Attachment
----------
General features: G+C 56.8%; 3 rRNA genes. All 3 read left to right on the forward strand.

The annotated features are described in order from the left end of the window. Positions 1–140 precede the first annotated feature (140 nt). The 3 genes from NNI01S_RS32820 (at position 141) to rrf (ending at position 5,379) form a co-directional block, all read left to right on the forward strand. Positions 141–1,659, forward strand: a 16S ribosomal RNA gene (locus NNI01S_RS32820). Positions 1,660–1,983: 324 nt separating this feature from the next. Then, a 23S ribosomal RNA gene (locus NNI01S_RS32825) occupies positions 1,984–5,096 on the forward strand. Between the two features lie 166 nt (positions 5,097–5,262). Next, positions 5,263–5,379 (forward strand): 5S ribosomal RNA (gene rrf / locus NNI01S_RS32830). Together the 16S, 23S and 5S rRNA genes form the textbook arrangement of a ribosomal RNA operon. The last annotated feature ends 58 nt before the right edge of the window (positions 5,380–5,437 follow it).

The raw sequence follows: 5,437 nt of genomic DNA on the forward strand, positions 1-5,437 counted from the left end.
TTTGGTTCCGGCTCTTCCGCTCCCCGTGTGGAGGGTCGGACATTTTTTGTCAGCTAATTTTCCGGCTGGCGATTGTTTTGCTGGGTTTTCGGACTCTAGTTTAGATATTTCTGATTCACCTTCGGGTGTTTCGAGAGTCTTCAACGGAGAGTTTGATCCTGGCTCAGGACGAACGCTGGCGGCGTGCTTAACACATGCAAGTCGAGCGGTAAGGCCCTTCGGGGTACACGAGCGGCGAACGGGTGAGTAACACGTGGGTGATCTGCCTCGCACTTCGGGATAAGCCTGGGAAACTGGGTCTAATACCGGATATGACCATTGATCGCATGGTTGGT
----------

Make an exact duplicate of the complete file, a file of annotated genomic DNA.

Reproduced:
General features: G+C 56.8%; 3 rRNA genes. All 3 read left to right on the forward strand.

The annotated features are described in order from the left end of the window. Positions 1–140 precede the first annotated feature (140 nt). The 3 genes from NNI01S_RS32820 (at position 141) to rrf (ending at position 5,379) form a co-directional block, all read left to right on the forward strand. Positions 141–1,659, forward strand: a 16S ribosomal RNA gene (locus NNI01S_RS32820). Positions 1,660–1,983: 324 nt separating this feature from the next. Then, a 23S ribosomal RNA gene (locus NNI01S_RS32825) occupies positions 1,984–5,096 on the forward strand. Between the two features lie 166 nt (positions 5,097–5,262). Next, positions 5,263–5,379 (forward strand): 5S ribosomal RNA (gene rrf / locus NNI01S_RS32830). Together the 16S, 23S and 5S rRNA genes form the textbook arrangement of a ribosomal RNA operon. The last annotated feature ends 58 nt before the right edge of the window (positions 5,380–5,437 follow it).

The raw sequence follows: 5,437 nt of genomic DNA on the forward strand, positions 1-5,437 counted from the left end.
TTTGGTTCCGGCTCTTCCGCTCCCCGTGTGGAGGGTCGGACATTTTTTGTCAGCTAATTTTCCGGCTGGCGATTGTTTTGCTGGGTTTTCGGACTCTAGTTTAGATATTTCTGATTCACCTTCGGGTGTTTCGAGAGTCTTCAACGGAGAGTTTGATCCTGGCTCAGGACGAACGCTGGCGGCGTGCTTAACACATGCAAGTCGAGCGGTAAGGCCCTTCGGGGTACACGAGCGGCGAACGGGTGAGTAACACGTGGGTGATCTGCCTCGCACTTCGGGATAAGCCTGGGAAACTGGGTCTAATACCGGATATGACCATTGATCGCATGGTTGGT